9. Collaborate: Ask for ideas and help from your team members, both the best and those who may struggle more. Collaboration makes people feel valued and encourages them to do better.
  10. Celebrate: Let people know you’re proud of their accomplishments. Celebrating successes helps relive stress that today’s competitive environment can bring, and helps recharge workers’ batteries.

Whether you’re a business owner, project manager or team leader, you owe it to your people to work on strengthening your leadership skills. Not only will your team feel happier at work, but they will be more productive and may even stick around longer!

If you’ve found the perfect candidate, don’t overlook proper background screening. The best pre-employment screening process includes employee background checks, employee credit checks, and criminal background checks. You’ll know you’re hiring safe when you screen employees before offering a position.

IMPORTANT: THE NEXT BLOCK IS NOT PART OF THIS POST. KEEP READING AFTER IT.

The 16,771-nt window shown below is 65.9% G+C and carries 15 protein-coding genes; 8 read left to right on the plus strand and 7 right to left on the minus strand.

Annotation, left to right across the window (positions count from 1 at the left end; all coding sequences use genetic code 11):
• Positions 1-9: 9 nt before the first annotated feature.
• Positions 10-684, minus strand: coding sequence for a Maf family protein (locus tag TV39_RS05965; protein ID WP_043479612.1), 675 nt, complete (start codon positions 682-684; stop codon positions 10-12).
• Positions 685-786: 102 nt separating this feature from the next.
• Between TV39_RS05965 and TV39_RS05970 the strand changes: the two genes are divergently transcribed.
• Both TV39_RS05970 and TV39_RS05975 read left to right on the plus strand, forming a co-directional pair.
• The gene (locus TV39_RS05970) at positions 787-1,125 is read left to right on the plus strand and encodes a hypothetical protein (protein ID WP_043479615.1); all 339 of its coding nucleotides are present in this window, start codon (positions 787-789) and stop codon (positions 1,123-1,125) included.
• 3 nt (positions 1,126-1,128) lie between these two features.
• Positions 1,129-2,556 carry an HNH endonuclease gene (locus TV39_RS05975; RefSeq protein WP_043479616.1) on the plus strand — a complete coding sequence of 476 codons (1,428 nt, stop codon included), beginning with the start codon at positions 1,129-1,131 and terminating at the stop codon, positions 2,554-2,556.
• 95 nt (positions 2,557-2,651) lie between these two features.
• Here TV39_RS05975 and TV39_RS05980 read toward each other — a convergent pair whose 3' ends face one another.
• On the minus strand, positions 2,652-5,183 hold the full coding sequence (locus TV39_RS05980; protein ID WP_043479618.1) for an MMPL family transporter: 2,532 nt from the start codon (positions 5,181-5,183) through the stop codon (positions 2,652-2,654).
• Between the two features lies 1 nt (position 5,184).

Employer News: Judge Dismisses Sex-Bias Case Against Bloomberg

Thursday, August 18th, 2011

employeescreeningblog, employee screening, pre-employment screeningA 2007 lawsuit that accused Bloomberg L.P. of routinely discriminating against pregnant women and mothers was dismissed by a judge in Manhattan. The U.S. District Judge Loretta Preska said that the Equal Employment Opportunity Commission (EEOC) failed to provide sufficient evidence that Bloomberg engaged in a “pattern or practice” of discrimination.

The lawsuit alleged that Bloomberg reduced pay for pregnant women or women who recently returned from maternity leave; demoted them; excluded them from management or subjected them to stereotypes about female caregivers in violation of U.S. law.

While allowing some individual claims to proceed in the case, the judge rejected the EEOC’s claim based on a lack of statistical evidence of discrimination. “Here, much of the evidence appears to be the EEOC’s claims that individuals were unhappy with the amount of a rise or unhappy with a denial of a transfer or unhappy about not receiving a promotion,” she said.

Further, the judge acknowledged that individuals who spend more time away from work will face more challenges in terms of advancing, especially in a “company like Bloomberg, which explicitly makes all-out dedication its expectation.” Essentially, the decision to make family a priority over work comes with consequences for anyone—not just pregnant women and mothers.